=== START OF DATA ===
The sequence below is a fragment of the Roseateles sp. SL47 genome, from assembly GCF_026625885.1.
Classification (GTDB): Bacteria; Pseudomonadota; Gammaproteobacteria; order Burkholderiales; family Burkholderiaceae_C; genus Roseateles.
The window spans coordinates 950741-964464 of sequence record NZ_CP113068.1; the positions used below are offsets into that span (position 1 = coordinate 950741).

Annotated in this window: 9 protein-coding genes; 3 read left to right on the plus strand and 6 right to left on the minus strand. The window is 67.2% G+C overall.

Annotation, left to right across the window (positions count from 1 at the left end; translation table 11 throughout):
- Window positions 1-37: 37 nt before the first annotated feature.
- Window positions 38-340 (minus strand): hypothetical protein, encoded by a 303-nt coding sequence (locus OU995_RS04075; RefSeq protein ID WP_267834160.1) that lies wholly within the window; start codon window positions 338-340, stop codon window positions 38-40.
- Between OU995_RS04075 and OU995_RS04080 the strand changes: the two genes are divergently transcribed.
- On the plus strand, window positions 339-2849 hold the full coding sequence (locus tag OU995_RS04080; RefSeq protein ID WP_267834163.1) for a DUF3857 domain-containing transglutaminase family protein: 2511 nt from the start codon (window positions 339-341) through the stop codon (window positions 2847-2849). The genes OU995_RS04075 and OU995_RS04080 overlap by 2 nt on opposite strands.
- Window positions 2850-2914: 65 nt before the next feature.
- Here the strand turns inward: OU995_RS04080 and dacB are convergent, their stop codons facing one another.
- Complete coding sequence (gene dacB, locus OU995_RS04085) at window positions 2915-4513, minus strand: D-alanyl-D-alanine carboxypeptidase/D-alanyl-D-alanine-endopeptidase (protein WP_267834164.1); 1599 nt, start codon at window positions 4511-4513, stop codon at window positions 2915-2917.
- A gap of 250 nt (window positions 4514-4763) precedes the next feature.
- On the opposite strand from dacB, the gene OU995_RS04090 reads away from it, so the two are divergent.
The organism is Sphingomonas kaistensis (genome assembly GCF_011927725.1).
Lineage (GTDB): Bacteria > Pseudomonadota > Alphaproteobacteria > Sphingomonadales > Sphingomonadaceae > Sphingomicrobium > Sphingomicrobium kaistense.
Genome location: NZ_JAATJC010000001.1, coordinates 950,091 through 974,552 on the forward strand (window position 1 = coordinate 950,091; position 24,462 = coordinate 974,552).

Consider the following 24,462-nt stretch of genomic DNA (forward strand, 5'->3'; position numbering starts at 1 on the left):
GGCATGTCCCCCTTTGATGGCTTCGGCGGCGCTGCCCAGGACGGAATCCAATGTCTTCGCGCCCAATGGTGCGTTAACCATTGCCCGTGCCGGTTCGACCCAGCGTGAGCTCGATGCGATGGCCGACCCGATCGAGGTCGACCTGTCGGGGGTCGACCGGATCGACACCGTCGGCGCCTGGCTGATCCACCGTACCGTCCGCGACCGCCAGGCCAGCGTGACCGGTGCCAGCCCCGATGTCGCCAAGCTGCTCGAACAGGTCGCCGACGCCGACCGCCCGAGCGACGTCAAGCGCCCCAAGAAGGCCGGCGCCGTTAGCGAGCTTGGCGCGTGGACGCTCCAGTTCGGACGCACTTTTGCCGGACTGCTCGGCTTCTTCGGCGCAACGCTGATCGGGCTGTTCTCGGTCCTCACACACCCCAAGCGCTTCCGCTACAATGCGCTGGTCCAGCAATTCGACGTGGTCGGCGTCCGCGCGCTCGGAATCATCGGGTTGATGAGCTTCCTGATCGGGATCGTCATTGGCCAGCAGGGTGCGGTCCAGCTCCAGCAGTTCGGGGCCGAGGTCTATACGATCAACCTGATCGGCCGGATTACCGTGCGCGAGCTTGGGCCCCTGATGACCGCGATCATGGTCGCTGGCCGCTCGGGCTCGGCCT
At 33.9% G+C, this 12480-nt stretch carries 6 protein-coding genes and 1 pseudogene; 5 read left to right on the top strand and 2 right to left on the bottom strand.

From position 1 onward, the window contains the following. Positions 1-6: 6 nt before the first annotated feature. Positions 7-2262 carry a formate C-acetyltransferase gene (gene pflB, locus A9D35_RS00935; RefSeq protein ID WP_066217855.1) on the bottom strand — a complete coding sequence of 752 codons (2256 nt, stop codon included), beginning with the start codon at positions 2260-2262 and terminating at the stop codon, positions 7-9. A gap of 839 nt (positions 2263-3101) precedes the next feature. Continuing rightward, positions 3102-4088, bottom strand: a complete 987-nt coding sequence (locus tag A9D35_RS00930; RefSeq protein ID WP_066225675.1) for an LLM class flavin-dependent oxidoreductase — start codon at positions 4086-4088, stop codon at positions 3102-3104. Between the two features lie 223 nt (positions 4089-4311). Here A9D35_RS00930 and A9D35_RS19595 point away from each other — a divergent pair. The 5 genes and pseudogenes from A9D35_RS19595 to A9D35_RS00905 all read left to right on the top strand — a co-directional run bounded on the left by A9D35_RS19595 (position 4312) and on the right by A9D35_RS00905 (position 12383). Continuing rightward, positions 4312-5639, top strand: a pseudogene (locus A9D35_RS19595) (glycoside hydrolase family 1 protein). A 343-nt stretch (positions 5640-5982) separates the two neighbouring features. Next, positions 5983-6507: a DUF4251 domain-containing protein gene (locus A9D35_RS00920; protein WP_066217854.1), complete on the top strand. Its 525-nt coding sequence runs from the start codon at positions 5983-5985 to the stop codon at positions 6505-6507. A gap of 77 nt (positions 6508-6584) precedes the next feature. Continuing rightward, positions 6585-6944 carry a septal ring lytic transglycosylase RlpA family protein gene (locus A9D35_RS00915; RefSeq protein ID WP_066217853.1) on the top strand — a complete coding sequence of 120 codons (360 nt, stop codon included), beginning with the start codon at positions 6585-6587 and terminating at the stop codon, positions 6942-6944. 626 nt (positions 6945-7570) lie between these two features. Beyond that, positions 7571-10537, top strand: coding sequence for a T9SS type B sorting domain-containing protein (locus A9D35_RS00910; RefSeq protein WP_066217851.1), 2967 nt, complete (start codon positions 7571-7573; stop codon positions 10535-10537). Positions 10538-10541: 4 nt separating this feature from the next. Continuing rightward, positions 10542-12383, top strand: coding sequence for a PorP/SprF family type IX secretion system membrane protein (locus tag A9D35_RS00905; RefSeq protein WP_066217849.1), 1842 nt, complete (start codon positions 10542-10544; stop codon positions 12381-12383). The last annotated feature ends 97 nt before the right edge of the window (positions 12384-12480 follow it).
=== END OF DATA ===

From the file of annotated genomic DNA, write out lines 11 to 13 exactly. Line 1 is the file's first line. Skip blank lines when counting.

- Here the strand turns inward: OU995_RS04080 and dacB are convergent, their stop codons facing one another.
- Complete coding sequence (gene dacB, locus OU995_RS04085) at window positions 2915-4513, minus strand: D-alanyl-D-alanine carboxypeptidase/D-alanyl-D-alanine-endopeptidase (protein WP_267834164.1); 1599 nt, start codon at window positions 4511-4513, stop codon at window positions 2915-2917.
- A gap of 250 nt (window positions 4514-4763) precedes the next feature.